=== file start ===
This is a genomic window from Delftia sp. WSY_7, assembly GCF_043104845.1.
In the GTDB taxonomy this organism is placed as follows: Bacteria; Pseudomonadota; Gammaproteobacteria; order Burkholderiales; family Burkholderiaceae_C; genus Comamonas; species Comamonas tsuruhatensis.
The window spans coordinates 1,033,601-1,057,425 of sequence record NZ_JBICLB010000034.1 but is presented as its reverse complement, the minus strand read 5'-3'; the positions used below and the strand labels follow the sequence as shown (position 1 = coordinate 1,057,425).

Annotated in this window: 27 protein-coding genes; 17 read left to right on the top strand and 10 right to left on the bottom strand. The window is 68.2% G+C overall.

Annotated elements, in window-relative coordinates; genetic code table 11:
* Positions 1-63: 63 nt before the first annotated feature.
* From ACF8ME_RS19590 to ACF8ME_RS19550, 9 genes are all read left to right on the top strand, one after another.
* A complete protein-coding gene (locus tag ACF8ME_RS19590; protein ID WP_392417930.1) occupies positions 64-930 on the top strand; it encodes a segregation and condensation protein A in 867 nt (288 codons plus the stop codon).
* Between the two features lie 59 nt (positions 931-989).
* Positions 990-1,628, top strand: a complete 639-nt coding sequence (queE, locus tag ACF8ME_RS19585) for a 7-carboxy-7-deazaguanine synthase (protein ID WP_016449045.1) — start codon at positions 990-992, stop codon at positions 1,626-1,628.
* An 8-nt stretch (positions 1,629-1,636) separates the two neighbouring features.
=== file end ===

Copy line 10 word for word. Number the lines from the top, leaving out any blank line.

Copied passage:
* Positions 990-1,628, top strand: a complete 639-nt coding sequence (queE, locus tag ACF8ME_RS19585) for a 7-carboxy-7-deazaguanine synthase (protein ID WP_016449045.1) — start codon at positions 990-992, stop codon at positions 1,626-1,628.